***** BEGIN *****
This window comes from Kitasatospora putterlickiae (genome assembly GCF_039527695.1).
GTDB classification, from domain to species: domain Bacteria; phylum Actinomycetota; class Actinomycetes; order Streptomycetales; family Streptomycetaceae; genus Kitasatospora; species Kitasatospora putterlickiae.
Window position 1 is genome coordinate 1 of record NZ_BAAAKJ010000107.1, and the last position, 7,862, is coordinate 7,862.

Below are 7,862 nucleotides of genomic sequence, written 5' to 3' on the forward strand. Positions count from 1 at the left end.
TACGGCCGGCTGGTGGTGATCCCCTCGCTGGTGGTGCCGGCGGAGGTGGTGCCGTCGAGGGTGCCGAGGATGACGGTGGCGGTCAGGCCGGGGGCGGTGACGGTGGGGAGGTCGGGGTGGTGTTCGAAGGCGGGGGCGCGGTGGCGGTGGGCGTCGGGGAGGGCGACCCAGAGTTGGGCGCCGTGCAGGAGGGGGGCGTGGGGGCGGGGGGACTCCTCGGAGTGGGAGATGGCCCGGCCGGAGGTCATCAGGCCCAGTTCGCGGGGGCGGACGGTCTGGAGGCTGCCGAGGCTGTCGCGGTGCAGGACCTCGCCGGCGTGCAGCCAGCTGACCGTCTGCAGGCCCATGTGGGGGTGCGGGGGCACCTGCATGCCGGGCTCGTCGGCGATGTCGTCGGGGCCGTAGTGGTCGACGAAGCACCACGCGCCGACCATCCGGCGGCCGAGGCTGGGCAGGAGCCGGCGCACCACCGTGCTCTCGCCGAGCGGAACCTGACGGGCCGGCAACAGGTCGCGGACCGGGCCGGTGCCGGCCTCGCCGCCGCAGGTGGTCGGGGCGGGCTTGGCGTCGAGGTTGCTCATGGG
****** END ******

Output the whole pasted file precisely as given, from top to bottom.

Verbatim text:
This window comes from Kitasatospora putterlickiae (genome assembly GCF_039527695.1).
GTDB classification, from domain to species: domain Bacteria; phylum Actinomycetota; class Actinomycetes; order Streptomycetales; family Streptomycetaceae; genus Kitasatospora; species Kitasatospora putterlickiae.
Window position 1 is genome coordinate 1 of record NZ_BAAAKJ010000107.1, and the last position, 7,862, is coordinate 7,862.

Below are 7,862 nucleotides of genomic sequence, written 5' to 3' on the forward strand. Positions count from 1 at the left end.
TACGGCCGGCTGGTGGTGATCCCCTCGCTGGTGGTGCCGGCGGAGGTGGTGCCGTCGAGGGTGCCGAGGATGACGGTGGCGGTCAGGCCGGGGGCGGTGACGGTGGGGAGGTCGGGGTGGTGTTCGAAGGCGGGGGCGCGGTGGCGGTGGGCGTCGGGGAGGGCGACCCAGAGTTGGGCGCCGTGCAGGAGGGGGGCGTGGGGGCGGGGGGACTCCTCGGAGTGGGAGATGGCCCGGCCGGAGGTCATCAGGCCCAGTTCGCGGGGGCGGACGGTCTGGAGGCTGCCGAGGCTGTCGCGGTGCAGGACCTCGCCGGCGTGCAGCCAGCTGACCGTCTGCAGGCCCATGTGGGGGTGCGGGGGCACCTGCATGCCGGGCTCGTCGGCGATGTCGTCGGGGCCGTAGTGGTCGACGAAGCACCACGCGCCGACCATCCGGCGGCCGAGGCTGGGCAGGAGCCGGCGCACCACCGTGCTCTCGCCGAGCGGAACCTGACGGGCCGGCAACAGGTCGCGGACCGGGCCGGTGCCGGCCTCGCCGCCGCAGGTGGTCGGGGCGGGCTTGGCGTCGAGGTTGCTCATGGG